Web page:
Trafficked women being transported “from one hell to another”

30 Jul, 2019 | Women's Rights, Work Experience

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By Grace, Work Experience July 2019

Slavery, trafficking and indefinite detention are some of the greatest human rights issue of our time, affecting the mental health of those most vulnerable, to the brink of everlasting despair.

Chinese women specifically, are amongst those most vulnerable, who have been trafficked into sexual exploitation or forced labour in the UK and then locked up in Yarl’s Wood immigration detention centre by the Home Office, just to endure another living hell for an indefinite amount of time, as the UK is the only country in Europe without a time limit on immigration detention. Currently, Chinese women make up the largest group of nationality of women in Yarl’s Wood centre, with around 500 being detained in 2018, and 92% of them eventually being released thus questioning the purpose of the system. In 2018, a report found that:

  1. The Home Office is detaining women who are encountered in exploitative situations, ignoring clear indicators that they are being trafficked
  2. The Home Office is disregarding its own guidance in order to refuse trafficking cases, and not supporting women whom they have recognised as survivors of trafficking
  3. These women are being kept in detention for very long periods (every one of the 14 cases considered was detained for more than a month) even when their mental health is clearly deteriorating

These women are being kept in detention for very long periods (every one of the 14 cases considered was detained for more than a month) even when their mental health is clearly deteriorating

On July 9th, a debate was held at parliament to discuss immigration detention of survivor’s trafficking and modern slavery. During this, Alison Thewliss MP highlighted some of the many problems with immigration detention centres “itis hugely expensive, itis traumatising, it damages lives”, bringing to light one woman who was in detention for nine months, enduring the anxieties and fears of not knowing when she was to be released. This has a significant impact on her mental health and wellbeing. Another Chinese woman who was in Yarl’s Wood detention centre had brought to light her story, emphasising the system failure to protect vulnerable victims.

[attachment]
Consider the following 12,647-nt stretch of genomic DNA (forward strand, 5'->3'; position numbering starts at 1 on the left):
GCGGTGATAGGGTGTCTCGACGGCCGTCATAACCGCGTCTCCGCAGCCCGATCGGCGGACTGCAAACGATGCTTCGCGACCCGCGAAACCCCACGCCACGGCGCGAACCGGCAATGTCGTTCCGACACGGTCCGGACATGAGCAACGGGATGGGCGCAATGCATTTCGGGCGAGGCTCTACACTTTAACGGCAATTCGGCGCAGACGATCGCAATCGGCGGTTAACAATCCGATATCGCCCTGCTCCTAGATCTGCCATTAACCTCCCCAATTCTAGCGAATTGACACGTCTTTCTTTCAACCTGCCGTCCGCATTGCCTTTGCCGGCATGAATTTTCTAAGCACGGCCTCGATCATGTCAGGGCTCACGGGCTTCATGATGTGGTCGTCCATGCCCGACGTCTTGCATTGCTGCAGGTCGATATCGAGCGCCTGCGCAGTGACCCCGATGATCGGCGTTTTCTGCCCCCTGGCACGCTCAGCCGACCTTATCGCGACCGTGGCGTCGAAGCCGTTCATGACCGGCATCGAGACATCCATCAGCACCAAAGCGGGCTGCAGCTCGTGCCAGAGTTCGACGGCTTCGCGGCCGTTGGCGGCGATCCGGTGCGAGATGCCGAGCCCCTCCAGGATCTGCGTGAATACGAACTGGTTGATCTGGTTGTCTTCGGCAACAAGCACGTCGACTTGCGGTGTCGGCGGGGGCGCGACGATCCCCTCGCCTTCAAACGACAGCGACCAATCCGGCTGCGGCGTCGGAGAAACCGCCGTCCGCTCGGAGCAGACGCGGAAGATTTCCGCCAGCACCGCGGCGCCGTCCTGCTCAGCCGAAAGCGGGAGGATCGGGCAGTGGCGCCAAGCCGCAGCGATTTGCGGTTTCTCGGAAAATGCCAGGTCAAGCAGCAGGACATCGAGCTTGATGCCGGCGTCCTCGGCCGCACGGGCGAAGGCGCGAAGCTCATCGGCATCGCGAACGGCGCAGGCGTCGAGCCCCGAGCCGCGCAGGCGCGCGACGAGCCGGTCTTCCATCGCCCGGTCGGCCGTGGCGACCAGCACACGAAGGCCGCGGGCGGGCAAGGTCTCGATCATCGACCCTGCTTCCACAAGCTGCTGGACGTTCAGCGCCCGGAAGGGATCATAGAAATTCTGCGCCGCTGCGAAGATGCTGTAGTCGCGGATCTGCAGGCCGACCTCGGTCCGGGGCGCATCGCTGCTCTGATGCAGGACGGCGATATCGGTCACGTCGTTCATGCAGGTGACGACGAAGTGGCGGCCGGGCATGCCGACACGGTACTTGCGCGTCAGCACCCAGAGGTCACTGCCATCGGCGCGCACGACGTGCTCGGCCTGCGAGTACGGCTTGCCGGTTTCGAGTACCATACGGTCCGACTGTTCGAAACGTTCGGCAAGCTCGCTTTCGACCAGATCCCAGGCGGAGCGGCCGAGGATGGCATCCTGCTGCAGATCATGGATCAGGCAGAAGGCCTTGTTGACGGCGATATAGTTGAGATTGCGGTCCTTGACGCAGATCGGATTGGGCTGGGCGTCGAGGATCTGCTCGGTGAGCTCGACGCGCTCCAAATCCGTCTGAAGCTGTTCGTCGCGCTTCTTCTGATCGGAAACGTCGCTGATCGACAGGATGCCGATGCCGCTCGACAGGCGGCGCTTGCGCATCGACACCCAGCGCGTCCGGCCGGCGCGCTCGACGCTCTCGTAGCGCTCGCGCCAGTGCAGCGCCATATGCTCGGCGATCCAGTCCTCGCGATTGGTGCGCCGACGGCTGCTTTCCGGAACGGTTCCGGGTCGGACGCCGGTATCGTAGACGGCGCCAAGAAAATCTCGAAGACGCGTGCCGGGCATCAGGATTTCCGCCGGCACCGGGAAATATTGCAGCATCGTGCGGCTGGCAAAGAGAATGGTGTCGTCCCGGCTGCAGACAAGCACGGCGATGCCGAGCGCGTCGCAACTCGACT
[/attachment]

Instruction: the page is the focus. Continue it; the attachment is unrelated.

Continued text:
“The gang leaders forced me to do things that I didn’t want to do, things that made me feel ashamed. They made me have sex with men who would come to the house where I was imprisoned. If I tried to refuse they would beat me and starve me. I would often go for three days with no food or water. Then one day men in uniforms came to the house. I was terrified and tried to hide but they found me. They dragged me out and took me to the police station. Later, I was put in another van. It drove for a long time through the night and ended up at Yarl’s Wood. I was taken from one hell to another”

This is just one of hundreds of stories, stories of women who are not immigration offenders, rather, they are victims of crime. If everyone has a right to their own life, why is the government taking away the happiness and support that these women deserve, leaving them so isolated and humiliated that they don’t want to live anymore? As soon as these women are placed in detention, their wellbeing is placed in the Home Office’s hands, yet, they are neglected, treated inhumanely ‘like animals in a cage’, remaining scared that if they voice their stories to the police their familys will be killed, or that they themselves will be killed. The Adults At Risk policy states that individuals that claim to have been subjected to specific experiences of sexual violence or torture that may inhibit their ability to cope within a detention environment, should be factored into any consideration of detention and their general management through the immigration process. More too often, , these assessments have not been taken into account by the Home Office when victims arrive at their door, disregarding the individuals physical and mental state, leaving them to endure another living hell they cannot escape.

That is why we need to be their voice, we must all try and share the stories of these mistreated women who are being denied their rights for acts which they never wished to take part in, in hope for a more supportive and suitable system in the future. As part of its work, René Cassin, the Jewish voice for human rights, campaigns for a 28-day time limit on immigration detention as well as promotes and campaigns for a holistic and needs-based system for victims of modern slavery.

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